Quite contrary to this only a few people (about 10) raised their hand, when asked who was already using Scrum. But even more surprising to me was the fact, that only about another 10 or so signaled their interest to use Scrum in the near future, when I asked them.

I think, that there is still a lot of potential to educate people to use Agile in their work. But how can we lower the entry barrier? During lunch I was talking to a group of people, that had their reservation about what to expect from Agile development. They mentioned the thought, that what was needed to provide would be some week long immersion workshop, to experience the benefits, for one’s own work.

Maybe this is missing, especially in the German-speaking part of the world.

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Poor People … Being So Platform-Dependent

In Programming, Technology on April 1, 2007 at 2:55 pm

In the April 1st 2007 issue of SD Times, in an article called “At Last, Visual Studio 2005 Works on Vista” David Worthington wrote:

“The Visual Studio product team had a decision to make last fall as Windows Vista progressed toward release: It could either ship a first service pack for Visual Studio 2005 that worked on the then-current versions of Windows, or wait for Vista. If it waited, there would be no compatible version of Visual Studio ready when Vista launched. Since a delay wasn’t acceptable to the team, the service pack was made available in December 2006. Vista was unveiled one month later, but Visual Studio 2005 was not certified to work with the operating system.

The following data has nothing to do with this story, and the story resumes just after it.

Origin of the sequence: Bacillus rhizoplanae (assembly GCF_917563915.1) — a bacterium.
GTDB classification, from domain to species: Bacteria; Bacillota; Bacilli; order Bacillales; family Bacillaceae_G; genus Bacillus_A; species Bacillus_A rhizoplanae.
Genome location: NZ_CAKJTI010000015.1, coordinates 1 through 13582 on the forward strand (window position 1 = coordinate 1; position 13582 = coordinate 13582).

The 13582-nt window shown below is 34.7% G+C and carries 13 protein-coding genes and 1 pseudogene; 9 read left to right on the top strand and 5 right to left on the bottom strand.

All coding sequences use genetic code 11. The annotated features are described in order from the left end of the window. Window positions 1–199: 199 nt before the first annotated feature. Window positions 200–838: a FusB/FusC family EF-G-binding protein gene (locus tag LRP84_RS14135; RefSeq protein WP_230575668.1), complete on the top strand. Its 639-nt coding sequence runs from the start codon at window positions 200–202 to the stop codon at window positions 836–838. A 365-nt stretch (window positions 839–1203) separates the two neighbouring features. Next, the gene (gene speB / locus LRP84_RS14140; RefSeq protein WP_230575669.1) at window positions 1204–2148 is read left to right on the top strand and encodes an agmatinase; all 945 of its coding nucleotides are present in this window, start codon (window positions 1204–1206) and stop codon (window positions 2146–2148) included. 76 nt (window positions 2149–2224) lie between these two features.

Since that time, Microsoft has caught up with itself. Visual Studio 2005 Service Pack 1 for Windows Vista arrived in March. Earlier versions of Visual Studio cannot run on Vista.”

This is just one consequence for making the software development environment dependant on the operating system. It actually shows the problems Microsoft is going to have in the future, when it continues with these dependencies.

Sure this makes developers dependent on the operating system release and forces them to buy a new operating system version, to get new features and to buy a new IDE version to be able to develop on top of the new operating system release. A downward spiral.

This does not lend itself to an agile software development approach and only make developers slaves of the platform.

This also shows how plattform abstraction in the virtual machine of a runtime environment is so important. And Microsoft is not able to deliver something similar. So I remain still grateful, that I never went down the track of .NET too far. Else I would have been crippled in my choices, something I prefer not to be.